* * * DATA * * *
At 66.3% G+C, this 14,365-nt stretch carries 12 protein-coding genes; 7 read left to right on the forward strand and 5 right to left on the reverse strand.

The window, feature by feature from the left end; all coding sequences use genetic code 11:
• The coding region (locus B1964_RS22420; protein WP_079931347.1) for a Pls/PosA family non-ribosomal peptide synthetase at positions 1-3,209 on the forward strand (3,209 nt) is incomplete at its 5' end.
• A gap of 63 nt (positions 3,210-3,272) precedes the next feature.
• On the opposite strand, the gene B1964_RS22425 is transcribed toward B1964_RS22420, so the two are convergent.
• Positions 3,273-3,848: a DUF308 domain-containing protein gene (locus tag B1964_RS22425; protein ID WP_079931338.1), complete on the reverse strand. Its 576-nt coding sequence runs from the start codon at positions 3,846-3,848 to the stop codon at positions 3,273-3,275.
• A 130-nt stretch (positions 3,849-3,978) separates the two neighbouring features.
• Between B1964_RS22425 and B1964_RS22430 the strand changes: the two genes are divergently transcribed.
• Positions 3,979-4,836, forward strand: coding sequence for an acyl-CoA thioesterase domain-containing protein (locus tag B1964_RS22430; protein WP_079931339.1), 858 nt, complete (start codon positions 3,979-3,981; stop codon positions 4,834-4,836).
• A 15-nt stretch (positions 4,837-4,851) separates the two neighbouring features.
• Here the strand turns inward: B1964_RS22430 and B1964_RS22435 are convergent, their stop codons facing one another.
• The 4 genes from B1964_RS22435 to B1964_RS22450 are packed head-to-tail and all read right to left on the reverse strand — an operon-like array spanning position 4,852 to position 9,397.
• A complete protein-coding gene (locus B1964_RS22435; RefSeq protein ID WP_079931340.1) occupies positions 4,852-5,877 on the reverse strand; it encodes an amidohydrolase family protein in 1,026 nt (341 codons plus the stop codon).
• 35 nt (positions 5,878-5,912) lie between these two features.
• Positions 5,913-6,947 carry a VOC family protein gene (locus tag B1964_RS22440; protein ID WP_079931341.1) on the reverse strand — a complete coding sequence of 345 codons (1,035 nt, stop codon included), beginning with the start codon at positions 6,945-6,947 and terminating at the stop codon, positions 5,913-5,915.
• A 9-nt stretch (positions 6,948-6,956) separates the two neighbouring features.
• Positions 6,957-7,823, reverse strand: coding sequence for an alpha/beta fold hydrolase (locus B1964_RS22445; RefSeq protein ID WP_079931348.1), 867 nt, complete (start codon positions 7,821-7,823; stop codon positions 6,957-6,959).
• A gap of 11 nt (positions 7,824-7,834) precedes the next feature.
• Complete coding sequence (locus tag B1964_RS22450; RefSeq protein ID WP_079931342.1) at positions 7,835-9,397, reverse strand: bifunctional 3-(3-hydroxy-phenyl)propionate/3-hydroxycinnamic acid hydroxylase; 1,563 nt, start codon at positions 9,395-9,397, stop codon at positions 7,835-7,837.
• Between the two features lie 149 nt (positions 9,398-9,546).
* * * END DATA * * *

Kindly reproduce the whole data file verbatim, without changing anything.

At 66.3% G+C, this 14,365-nt stretch carries 12 protein-coding genes; 7 read left to right on the forward strand and 5 right to left on the reverse strand.

The window, feature by feature from the left end; all coding sequences use genetic code 11:
• The coding region (locus B1964_RS22420; protein WP_079931347.1) for a Pls/PosA family non-ribosomal peptide synthetase at positions 1-3,209 on the forward strand (3,209 nt) is incomplete at its 5' end.
• A gap of 63 nt (positions 3,210-3,272) precedes the next feature.
• On the opposite strand, the gene B1964_RS22425 is transcribed toward B1964_RS22420, so the two are convergent.
• Positions 3,273-3,848: a DUF308 domain-containing protein gene (locus tag B1964_RS22425; protein ID WP_079931338.1), complete on the reverse strand. Its 576-nt coding sequence runs from the start codon at positions 3,846-3,848 to the stop codon at positions 3,273-3,275.
• A 130-nt stretch (positions 3,849-3,978) separates the two neighbouring features.
• Between B1964_RS22425 and B1964_RS22430 the strand changes: the two genes are divergently transcribed.
• Positions 3,979-4,836, forward strand: coding sequence for an acyl-CoA thioesterase domain-containing protein (locus tag B1964_RS22430; protein WP_079931339.1), 858 nt, complete (start codon positions 3,979-3,981; stop codon positions 4,834-4,836).
• A 15-nt stretch (positions 4,837-4,851) separates the two neighbouring features.
• Here the strand turns inward: B1964_RS22430 and B1964_RS22435 are convergent, their stop codons facing one another.
• The 4 genes from B1964_RS22435 to B1964_RS22450 are packed head-to-tail and all read right to left on the reverse strand — an operon-like array spanning position 4,852 to position 9,397.
• A complete protein-coding gene (locus B1964_RS22435; RefSeq protein ID WP_079931340.1) occupies positions 4,852-5,877 on the reverse strand; it encodes an amidohydrolase family protein in 1,026 nt (341 codons plus the stop codon).
• 35 nt (positions 5,878-5,912) lie between these two features.
• Positions 5,913-6,947 carry a VOC family protein gene (locus tag B1964_RS22440; protein ID WP_079931341.1) on the reverse strand — a complete coding sequence of 345 codons (1,035 nt, stop codon included), beginning with the start codon at positions 6,945-6,947 and terminating at the stop codon, positions 5,913-5,915.
• A 9-nt stretch (positions 6,948-6,956) separates the two neighbouring features.
• Positions 6,957-7,823, reverse strand: coding sequence for an alpha/beta fold hydrolase (locus B1964_RS22445; RefSeq protein ID WP_079931348.1), 867 nt, complete (start codon positions 7,821-7,823; stop codon positions 6,957-6,959).
• A gap of 11 nt (positions 7,824-7,834) precedes the next feature.
• Complete coding sequence (locus tag B1964_RS22450; RefSeq protein ID WP_079931342.1) at positions 7,835-9,397, reverse strand: bifunctional 3-(3-hydroxy-phenyl)propionate/3-hydroxycinnamic acid hydroxylase; 1,563 nt, start codon at positions 9,395-9,397, stop codon at positions 7,835-7,837.
• Between the two features lie 149 nt (positions 9,398-9,546).